State of play on EU long-term budget negotiations and current budget shortfalls
Parliament wants a timely remedy for the 2013 budget shortfalls and is ready to intensify negotiations on the Multi-annual Financial Framework (MFF). These were the key conclusions of this morning's European Parliament Budgets Committee meeting.
Parliament insists that the issue of the additional funds needed to pay this year's and last year's bills - €11.2 billion - must be resolved before concluding the MFF negotiations. Without a solution, the 2014 budget, the first of the new MFF, would start off with a deficit. The need to settle outstanding bills before agreeing on a fresh budget was stressed in a resolution adopted on 13 March by an overwhelming majority in Parliament.
Last week (6 May) President Schulz, Parliament's lead negotiator Alain Lamassoure (EPP, FR), the Irish Council Presidency and Commission President Barroso acknowledged the need for €11.2 billion and agreed on a two-tranche approach for the shortfalls: a first tranche of €7.3 billion to be adopted now, followed by a second in early autumn.
However, the finance ministers' meeting of 14 May produced a political agreement on the€7.3 billion, without mentioning the remaining €3.9 billion. The Council says it would formally adopt the €7.3 billion budget amendment only in parallel to its adoption of the MFF. "For the Council the adoption of the Amending Budget of €7.3 billion would mean the end of the negotiations, whereas for Parliament it is the start", said committee chair Lamassoure this morning.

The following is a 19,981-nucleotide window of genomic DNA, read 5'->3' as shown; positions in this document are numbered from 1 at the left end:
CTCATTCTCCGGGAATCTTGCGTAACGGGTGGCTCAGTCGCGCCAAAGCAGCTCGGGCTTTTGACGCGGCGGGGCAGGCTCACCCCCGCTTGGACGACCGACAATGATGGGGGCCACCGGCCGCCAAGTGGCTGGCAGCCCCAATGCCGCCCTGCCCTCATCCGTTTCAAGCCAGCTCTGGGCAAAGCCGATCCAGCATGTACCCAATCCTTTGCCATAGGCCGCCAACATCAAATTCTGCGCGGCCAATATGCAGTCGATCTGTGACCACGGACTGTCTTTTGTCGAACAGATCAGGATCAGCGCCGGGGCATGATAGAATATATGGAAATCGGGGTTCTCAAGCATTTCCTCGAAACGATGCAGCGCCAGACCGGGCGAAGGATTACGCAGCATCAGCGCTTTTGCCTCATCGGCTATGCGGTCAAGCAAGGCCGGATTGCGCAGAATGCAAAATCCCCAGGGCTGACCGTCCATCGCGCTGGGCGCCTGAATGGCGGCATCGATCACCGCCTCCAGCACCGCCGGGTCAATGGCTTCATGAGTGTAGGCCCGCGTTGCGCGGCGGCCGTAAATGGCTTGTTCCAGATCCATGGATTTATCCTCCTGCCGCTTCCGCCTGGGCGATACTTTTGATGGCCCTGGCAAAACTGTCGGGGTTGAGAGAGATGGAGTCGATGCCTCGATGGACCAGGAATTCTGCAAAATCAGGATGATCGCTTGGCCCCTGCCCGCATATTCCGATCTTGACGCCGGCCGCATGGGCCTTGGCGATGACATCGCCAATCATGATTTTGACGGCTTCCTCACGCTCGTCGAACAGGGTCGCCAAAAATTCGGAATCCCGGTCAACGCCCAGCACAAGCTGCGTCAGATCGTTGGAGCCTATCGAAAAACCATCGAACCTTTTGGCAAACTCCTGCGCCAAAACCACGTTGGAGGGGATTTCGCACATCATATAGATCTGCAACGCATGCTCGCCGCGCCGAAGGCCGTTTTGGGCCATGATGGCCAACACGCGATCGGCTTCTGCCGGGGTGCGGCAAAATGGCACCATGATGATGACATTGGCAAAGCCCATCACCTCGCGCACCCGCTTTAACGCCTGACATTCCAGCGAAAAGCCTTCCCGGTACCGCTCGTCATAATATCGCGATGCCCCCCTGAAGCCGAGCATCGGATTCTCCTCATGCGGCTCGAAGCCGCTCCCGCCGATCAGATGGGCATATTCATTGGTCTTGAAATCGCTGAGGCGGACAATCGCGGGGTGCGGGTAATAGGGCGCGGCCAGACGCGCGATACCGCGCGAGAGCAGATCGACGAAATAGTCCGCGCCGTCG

MEPs - while acknowledging the political agreement on the €7.3 billion as a positive step forward - reiterated the need for a formal, binding decision by the Council on the full amount of €11.2 billion before concluding the MFF negotiations.
Meanwhile, Parliament is committed to engaging in fully-fledged negotiations on the MFF and the accompanying Inter-Institutional Agreement. Nevertheless, Parliament thinks it is time to get to the bottom of things now and suggests intensifying the negotiations, since the first meeting showed that they will not be easy. During the first trilogue meeting on 13 May, Parliament's negotiating team presented its position in detail on all the elements that are on the table and now awaits a response from the Council.
In the chair: Alain Lamassoure